It has been brutally cold this week -- below zero overnight and barely making it into the teens during the day. I thought that the snow would be easy to dig up after I got through the top crust, but it's crusty all the way down -- or at least for the first couple of feet.The snow shovel couldn't do it, so I had to find a small garden shovel and use that to hack at the snow. That warm spell ( it was a balmy 36 or 37 degrees f -- that's like 1 or 2 C) must have melted the snow all the way through, because it was like chopping solid ice. It broke up nicely after I worked at it for a while though. Yes, that's a large bone next to the tray o' fabric. It's stuck there. My neighbor's dog comes over and steals it and his people bring it back.
After all that stabbing and whacking at the snow, I was almost too tired to mix up the dyes and pour them over the frozen snow/fabric piles. Almost.
"Any idiot can face a crisis -- it's this day-to-day living that wears you out."
-Anton Chekhov (1860-1904)
After all that, I was almost a bad dog mama and almost didn't take her out for her walk --- almost...
During the Great Studio Cleanup that occurred over the last two weeks, many treasures were unearthed -- including the floor. Much forgotten fabric (actually, it wasn't forgotten, just MIA) was discovered and is now neatly folded and organized on shelves. All the goodies that make my stuff unique -- paints, powders, stamps, inks, pencils, and other cool ephemera -- are stored in labeled, covered bins and easily accessible for those midnight can't-sleep-art-projects.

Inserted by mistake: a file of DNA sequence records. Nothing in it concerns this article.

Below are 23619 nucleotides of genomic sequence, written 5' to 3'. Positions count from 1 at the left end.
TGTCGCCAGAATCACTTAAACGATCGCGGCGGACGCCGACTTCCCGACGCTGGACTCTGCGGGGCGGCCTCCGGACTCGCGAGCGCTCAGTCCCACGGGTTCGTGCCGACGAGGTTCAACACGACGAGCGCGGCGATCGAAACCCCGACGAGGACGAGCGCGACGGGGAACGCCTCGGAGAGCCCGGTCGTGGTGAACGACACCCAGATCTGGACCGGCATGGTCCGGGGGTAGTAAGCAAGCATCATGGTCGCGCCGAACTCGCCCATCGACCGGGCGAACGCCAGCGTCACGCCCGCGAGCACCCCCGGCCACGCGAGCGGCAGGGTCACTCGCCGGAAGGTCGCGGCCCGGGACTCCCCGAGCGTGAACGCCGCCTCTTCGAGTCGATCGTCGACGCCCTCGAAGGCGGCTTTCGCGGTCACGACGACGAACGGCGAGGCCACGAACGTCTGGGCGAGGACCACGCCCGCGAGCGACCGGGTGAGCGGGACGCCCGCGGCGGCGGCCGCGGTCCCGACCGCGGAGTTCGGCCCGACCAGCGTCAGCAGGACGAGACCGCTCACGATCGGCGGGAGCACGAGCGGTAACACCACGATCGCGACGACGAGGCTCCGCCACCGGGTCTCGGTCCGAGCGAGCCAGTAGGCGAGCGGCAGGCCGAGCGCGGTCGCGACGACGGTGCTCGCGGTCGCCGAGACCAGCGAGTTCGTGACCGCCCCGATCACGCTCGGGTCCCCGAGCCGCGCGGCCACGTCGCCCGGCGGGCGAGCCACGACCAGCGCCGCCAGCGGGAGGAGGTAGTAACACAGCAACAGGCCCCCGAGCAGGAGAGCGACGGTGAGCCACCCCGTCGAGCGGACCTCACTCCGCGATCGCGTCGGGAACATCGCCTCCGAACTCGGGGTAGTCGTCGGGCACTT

Last year, for Mother's day, my kids gave me a pair of these quilting gloves. I hadn't tried them, and they wound up buried under a bunch of stuff in the months following that exalted day. My attitude toward such aids has always been a bit skeptical -- just grab a hunk of that quilt and make it move -- we don't need no stinking gloves -- but I tried them out on the challenge quilt and WOWEE ZOWEE! They WORK! Not as well as advertised, I couldn't thread any needles and scissors (and - horrors - I assume, rotary cutters) were admittedly clumsy, but they grabbed that little quilt and moved it. Very nicely. I have some much bigger projects coming up, so we'll see if they work as well with the old-fashion safety-pin basted large quilts.
So if you have a bunch of, say 35, odds and ends on the table and 34 fall off -- what are you left with? An odd? Or an end?